After a tumultuous year that saw the Whiting Library’s director and six out of seven trustees resign, the new board of trustees haw hired a new director and are looking forward, said board chair Donna Hudkins. But finding a qualified director is substantially more expensive and the library asked the town to cover $7,000 out of the $18,000 increase in salary. The requested increase would take the town’s portion of the library budget from $93,000 per year to $100,000.

Whiting Trustees chair Donna Hudkins tells the select board about the library’s request

For a number of years, the town’s contribution to the library, which is a municipal function with a publicly elected board, has covered the salaries of the library’s employees including the director, children’s librarian and library assistant.  Hudkins explained that the trustees looked at libraries of comparable size and population and found that the $50,000 the board has offered a new library director with a graduate degree is the median price range.

Hudkins told the board that the upheaval at the library and the work of reconstructing the board and hiring a new director made fundraising difficult, but that several factors – including the absence of the director’s salary – has helped keep income and expenses in balance.

Reviewing the budget provided by the library, Gustafson asked what the equity fund is and whether the library could take money from that to cover the shortfall and recoup the money next year. The equity fund acts like an endowment which provides an annual income to the library. Hudkins said it was also available for emergencies. Select board members noted that the library is asking for a portion of the employment increase, not the full amount.

Jonynas said there would not be a decision that evening but the request would be considered as part of the overall budgeting process.

Working Communities Challenge update

Amanda Sidler of Springfield Regional Development Corp. gave the board an update presentation on the work being done around the Working Communities Challenge, a program of the Federal Reserve Bank of Boston. There are eight of these “challenge teams” around the state and the Springfield team is working on increasing the workforce by addressing the barriers to people finding and keeping jobs.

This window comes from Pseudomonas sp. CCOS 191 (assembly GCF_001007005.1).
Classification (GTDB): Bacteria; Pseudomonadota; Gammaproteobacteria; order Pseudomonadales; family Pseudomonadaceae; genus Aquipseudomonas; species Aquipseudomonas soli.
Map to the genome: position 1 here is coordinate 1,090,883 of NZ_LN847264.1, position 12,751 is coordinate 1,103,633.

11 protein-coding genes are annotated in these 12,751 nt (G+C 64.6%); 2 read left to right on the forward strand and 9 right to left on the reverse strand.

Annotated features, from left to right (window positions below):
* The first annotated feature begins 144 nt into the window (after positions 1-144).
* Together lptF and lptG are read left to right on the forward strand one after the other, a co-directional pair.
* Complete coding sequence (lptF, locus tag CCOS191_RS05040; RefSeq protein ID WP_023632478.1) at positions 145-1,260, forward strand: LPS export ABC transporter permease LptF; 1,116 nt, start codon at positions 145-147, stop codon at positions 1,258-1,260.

Amanda Sidler of SRDC updates the board on the progress of the Working Communities Challenge

Among the primary barriers are transportation, childcare and housing. And while SRDC Executive Director Bob Flint said that childcare “screams out wherever we go,” Sidler said that there is no first priority and that the team works on all of the barriers at the same time.

Sidler noted that in addition to childcare and transportation, scheduling is a barrier to employment that many employers have the ability to control. She said that employers who are able to be flexible have an easier time finding and keeping employees.

Among the programs that the Springfield team has been able to try out are:

  1. a childcare assistance program to provide subsidies to parents and guardians to remain or re-enter the workforce
  2. a program to provide free laptop computers refurbished by the River Valley Tech Center to community members for seeking employment, access to education and development of computer skills.

Gustafson asked what can be done as a society to minimize the need for childcare and strengthen the family. He suggested lowering the cost of living in Vermont so both parents don’t have to work.